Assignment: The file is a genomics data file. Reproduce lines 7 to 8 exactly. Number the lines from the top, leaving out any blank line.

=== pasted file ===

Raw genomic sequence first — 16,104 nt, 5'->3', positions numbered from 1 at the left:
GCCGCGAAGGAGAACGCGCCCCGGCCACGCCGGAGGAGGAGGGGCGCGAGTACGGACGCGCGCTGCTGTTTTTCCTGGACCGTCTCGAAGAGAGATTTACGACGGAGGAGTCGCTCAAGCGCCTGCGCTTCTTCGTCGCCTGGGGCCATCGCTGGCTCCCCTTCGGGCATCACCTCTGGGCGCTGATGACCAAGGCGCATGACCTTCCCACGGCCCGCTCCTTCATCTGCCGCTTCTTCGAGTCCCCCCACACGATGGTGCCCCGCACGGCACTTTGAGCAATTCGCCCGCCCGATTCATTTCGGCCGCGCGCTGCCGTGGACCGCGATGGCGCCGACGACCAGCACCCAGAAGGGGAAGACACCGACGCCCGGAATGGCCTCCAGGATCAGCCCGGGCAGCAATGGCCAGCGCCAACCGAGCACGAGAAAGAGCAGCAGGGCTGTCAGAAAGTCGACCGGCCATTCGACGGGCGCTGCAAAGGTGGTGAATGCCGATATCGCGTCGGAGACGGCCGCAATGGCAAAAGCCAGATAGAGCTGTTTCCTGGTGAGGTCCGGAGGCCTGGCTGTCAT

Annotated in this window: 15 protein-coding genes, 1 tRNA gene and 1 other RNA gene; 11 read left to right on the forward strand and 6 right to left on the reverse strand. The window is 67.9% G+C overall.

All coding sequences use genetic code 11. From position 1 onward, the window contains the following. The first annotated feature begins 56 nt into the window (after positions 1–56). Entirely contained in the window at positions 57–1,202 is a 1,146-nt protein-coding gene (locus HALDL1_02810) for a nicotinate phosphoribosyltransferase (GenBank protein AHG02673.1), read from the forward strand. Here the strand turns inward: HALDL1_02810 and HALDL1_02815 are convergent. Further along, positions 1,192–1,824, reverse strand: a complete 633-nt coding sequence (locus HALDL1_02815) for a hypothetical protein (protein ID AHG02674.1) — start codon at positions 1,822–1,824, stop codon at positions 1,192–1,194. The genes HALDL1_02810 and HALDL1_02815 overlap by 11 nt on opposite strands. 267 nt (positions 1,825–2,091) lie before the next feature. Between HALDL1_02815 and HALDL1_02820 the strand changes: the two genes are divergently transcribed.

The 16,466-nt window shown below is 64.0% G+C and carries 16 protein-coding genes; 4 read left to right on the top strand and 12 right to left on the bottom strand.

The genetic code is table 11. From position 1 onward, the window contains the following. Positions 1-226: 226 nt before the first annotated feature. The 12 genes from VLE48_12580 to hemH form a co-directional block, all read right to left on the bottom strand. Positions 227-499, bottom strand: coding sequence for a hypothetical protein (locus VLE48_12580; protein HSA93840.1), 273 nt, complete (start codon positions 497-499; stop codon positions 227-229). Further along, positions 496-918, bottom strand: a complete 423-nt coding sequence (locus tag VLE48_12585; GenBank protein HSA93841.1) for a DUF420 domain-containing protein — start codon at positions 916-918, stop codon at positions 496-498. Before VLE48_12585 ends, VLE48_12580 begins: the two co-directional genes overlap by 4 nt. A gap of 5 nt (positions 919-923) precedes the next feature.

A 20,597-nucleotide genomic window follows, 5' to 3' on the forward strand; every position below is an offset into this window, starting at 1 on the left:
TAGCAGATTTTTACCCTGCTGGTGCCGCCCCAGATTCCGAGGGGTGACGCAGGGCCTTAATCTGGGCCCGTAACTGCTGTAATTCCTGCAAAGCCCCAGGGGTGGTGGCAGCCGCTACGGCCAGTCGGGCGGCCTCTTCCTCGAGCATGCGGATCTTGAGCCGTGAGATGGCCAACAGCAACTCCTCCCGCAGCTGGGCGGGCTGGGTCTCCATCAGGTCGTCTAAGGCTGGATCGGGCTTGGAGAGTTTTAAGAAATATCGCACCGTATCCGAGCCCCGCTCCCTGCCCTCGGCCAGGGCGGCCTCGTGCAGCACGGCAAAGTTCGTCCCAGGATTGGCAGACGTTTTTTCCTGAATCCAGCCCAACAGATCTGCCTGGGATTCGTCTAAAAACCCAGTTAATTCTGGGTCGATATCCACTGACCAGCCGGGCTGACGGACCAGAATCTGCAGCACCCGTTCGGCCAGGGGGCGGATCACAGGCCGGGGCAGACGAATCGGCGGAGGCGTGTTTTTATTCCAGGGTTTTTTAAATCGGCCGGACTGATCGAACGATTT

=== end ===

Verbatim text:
A 20,597-nucleotide genomic window follows, 5' to 3' on the forward strand; every position below is an offset into this window, starting at 1 on the left:
TAGCAGATTTTTACCCTGCTGGTGCCGCCCCAGATTCCGAGGGGTGACGCAGGGCCTTAATCTGGGCCCGTAACTGCTGTAATTCCTGCAAAGCCCCAGGGGTGGTGGCAGCCGCTACGGCCAGTCGGGCGGCCTCTTCCTCGAGCATGCGGATCTTGAGCCGTGAGATGGCCAACAGCAACTCCTCCCGCAGCTGGGCGGGCTGGGTCTCCATCAGGTCGTCTAAGGCTGGATCGGGCTTGGAGAGTTTTAAGAAATATCGCACCGTATCCGAGCCCCGCTCCCTGCCCTCGGCCAGGGCGGCCTCGTGCAGCACGGCAAAGTTCGTCCCAGGATTGGCAGACGTTTTTTCCTGAATCCAGCCCAACAGATCTGCCTGGGATTCGTCTAAAAACCCAGTTAATTCTGGGTCGATATCCACTGACCAGCCGGGCTGACGGACCAGAATCTGCAGCACCCGTTCGGCCAGGGGGCGGATCACAGGCCGGGGCAGACGAATCGGCGGAGGCGTGTTTTTATTCCAGGGTTTTTTAAATCGGCCGGACTGATCGAACGATTT